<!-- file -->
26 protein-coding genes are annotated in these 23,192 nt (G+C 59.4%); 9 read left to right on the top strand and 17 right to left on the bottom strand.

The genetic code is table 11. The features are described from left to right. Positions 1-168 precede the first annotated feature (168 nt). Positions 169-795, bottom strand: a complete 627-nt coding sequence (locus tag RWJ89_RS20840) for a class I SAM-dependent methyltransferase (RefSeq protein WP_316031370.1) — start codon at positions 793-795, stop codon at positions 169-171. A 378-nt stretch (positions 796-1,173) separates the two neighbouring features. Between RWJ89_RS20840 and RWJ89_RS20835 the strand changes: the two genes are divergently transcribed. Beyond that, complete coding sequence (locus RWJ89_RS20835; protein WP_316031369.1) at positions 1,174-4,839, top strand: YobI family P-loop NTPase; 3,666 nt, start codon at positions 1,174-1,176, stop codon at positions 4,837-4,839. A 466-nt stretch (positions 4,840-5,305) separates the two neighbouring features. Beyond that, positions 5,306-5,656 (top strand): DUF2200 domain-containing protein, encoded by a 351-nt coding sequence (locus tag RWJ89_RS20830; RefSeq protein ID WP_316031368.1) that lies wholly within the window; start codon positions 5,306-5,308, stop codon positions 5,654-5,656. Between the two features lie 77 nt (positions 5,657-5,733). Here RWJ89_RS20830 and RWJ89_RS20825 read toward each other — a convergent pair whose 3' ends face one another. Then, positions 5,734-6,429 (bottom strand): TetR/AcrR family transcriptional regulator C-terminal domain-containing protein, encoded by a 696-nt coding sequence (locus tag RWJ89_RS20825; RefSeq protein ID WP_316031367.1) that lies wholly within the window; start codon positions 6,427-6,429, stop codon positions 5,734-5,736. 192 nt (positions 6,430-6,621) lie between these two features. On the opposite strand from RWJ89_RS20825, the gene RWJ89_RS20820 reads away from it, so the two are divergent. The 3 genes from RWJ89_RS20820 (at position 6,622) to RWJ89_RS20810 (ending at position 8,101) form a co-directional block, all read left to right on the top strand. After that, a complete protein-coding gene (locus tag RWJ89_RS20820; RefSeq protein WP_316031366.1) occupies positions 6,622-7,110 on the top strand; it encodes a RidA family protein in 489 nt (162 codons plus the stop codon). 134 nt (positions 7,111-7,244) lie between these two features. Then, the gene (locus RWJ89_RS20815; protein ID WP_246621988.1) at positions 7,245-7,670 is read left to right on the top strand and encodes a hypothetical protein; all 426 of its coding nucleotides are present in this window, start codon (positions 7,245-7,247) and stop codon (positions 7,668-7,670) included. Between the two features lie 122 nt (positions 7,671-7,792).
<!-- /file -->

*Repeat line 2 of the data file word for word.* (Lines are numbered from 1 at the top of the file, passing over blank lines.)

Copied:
The genetic code is table 11. The features are described from left to right. Positions 1-168 precede the first annotated feature (168 nt). Positions 169-795, bottom strand: a complete 627-nt coding sequence (locus tag RWJ89_RS20840) for a class I SAM-dependent methyltransferase (RefSeq protein WP_316031370.1) — start codon at positions 793-795, stop codon at positions 169-171. A 378-nt stretch (positions 796-1,173) separates the two neighbouring features. Between RWJ89_RS20840 and RWJ89_RS20835 the strand changes: the two genes are divergently transcribed. Beyond that, complete coding sequence (locus RWJ89_RS20835; protein WP_316031369.1) at positions 1,174-4,839, top strand: YobI family P-loop NTPase; 3,666 nt, start codon at positions 1,174-1,176, stop codon at positions 4,837-4,839. A 466-nt stretch (positions 4,840-5,305) separates the two neighbouring features. Beyond that, positions 5,306-5,656 (top strand): DUF2200 domain-containing protein, encoded by a 351-nt coding sequence (locus tag RWJ89_RS20830; RefSeq protein ID WP_316031368.1) that lies wholly within the window; start codon positions 5,306-5,308, stop codon positions 5,654-5,656. Between the two features lie 77 nt (positions 5,657-5,733). Here RWJ89_RS20830 and RWJ89_RS20825 read toward each other — a convergent pair whose 3' ends face one another. Then, positions 5,734-6,429 (bottom strand): TetR/AcrR family transcriptional regulator C-terminal domain-containing protein, encoded by a 696-nt coding sequence (locus tag RWJ89_RS20825; RefSeq protein ID WP_316031367.1) that lies wholly within the window; start codon positions 6,427-6,429, stop codon positions 5,734-5,736. 192 nt (positions 6,430-6,621) lie between these two features. On the opposite strand from RWJ89_RS20825, the gene RWJ89_RS20820 reads away from it, so the two are divergent. The 3 genes from RWJ89_RS20820 (at position 6,622) to RWJ89_RS20810 (ending at position 8,101) form a co-directional block, all read left to right on the top strand. After that, a complete protein-coding gene (locus tag RWJ89_RS20820; RefSeq protein WP_316031366.1) occupies positions 6,622-7,110 on the top strand; it encodes a RidA family protein in 489 nt (162 codons plus the stop codon). 134 nt (positions 7,111-7,244) lie between these two features. Then, the gene (locus RWJ89_RS20815; protein ID WP_246621988.1) at positions 7,245-7,670 is read left to right on the top strand and encodes a hypothetical protein; all 426 of its coding nucleotides are present in this window, start codon (positions 7,245-7,247) and stop codon (positions 7,668-7,670) included. Between the two features lie 122 nt (positions 7,671-7,792).